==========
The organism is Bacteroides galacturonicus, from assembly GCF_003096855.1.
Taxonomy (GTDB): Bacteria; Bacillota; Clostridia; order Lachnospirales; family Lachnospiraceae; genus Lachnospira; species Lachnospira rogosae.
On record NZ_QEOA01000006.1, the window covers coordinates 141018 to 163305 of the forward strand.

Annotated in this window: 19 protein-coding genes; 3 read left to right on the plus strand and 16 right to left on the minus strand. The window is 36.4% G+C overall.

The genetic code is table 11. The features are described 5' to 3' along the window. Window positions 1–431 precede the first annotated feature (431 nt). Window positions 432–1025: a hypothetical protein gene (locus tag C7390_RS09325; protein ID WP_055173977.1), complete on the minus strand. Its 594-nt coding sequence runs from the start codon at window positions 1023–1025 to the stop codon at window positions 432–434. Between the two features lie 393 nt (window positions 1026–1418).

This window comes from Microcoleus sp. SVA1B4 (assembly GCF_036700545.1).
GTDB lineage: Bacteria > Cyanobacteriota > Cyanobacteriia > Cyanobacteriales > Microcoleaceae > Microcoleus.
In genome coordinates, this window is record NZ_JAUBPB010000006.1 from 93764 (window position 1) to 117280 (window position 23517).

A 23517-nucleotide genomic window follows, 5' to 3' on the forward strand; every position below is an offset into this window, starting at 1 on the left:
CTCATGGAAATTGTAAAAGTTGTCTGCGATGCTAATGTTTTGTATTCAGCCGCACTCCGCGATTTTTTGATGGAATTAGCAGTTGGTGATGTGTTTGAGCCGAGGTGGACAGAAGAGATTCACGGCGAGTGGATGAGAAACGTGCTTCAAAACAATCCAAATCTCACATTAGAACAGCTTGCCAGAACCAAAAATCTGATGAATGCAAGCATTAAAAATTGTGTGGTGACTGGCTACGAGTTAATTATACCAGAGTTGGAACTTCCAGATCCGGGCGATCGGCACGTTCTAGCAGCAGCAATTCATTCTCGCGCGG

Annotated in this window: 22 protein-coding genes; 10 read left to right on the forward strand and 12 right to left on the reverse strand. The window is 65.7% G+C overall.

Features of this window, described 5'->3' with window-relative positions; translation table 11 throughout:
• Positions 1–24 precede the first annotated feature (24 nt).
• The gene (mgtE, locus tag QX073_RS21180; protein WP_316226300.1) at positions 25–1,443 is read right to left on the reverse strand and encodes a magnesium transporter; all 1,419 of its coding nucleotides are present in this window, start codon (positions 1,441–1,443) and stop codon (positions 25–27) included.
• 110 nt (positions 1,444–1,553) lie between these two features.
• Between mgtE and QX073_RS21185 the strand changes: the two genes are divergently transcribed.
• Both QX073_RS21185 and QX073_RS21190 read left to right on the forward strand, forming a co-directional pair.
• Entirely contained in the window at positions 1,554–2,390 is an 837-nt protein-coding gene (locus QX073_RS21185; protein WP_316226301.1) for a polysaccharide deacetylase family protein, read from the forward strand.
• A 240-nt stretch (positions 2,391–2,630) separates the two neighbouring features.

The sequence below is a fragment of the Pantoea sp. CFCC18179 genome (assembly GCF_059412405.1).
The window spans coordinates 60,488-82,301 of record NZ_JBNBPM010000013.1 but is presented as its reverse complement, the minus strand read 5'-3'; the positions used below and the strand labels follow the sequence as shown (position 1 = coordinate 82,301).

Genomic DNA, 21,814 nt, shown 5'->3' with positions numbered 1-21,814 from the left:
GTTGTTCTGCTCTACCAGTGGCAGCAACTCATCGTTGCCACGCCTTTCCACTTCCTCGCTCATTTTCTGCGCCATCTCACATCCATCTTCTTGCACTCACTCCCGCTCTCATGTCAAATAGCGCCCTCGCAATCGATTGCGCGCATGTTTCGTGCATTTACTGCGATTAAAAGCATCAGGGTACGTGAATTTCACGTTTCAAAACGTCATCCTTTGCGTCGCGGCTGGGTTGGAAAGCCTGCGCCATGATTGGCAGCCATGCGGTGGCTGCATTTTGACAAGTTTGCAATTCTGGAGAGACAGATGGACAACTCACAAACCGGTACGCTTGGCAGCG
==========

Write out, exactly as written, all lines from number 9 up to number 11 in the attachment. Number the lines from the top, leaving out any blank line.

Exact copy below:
A 23517-nucleotide genomic window follows, 5' to 3' on the forward strand; every position below is an offset into this window, starting at 1 on the left:
CTCATGGAAATTGTAAAAGTTGTCTGCGATGCTAATGTTTTGTATTCAGCCGCACTCCGCGATTTTTTGATGGAATTAGCAGTTGGTGATGTGTTTGAGCCGAGGTGGACAGAAGAGATTCACGGCGAGTGGATGAGAAACGTGCTTCAAAACAATCCAAATCTCACATTAGAACAGCTTGCCAGAACCAAAAATCTGATGAATGCAAGCATTAAAAATTGTGTGGTGACTGGCTACGAGTTAATTATACCAGAGTTGGAACTTCCAGATCCGGGCGATCGGCACGTTCTAGCAGCAGCAATTCATTCTCGCGCGG

Annotated in this window: 22 protein-coding genes; 10 read left to right on the forward strand and 12 right to left on the reverse strand. The window is 65.7% G+C overall.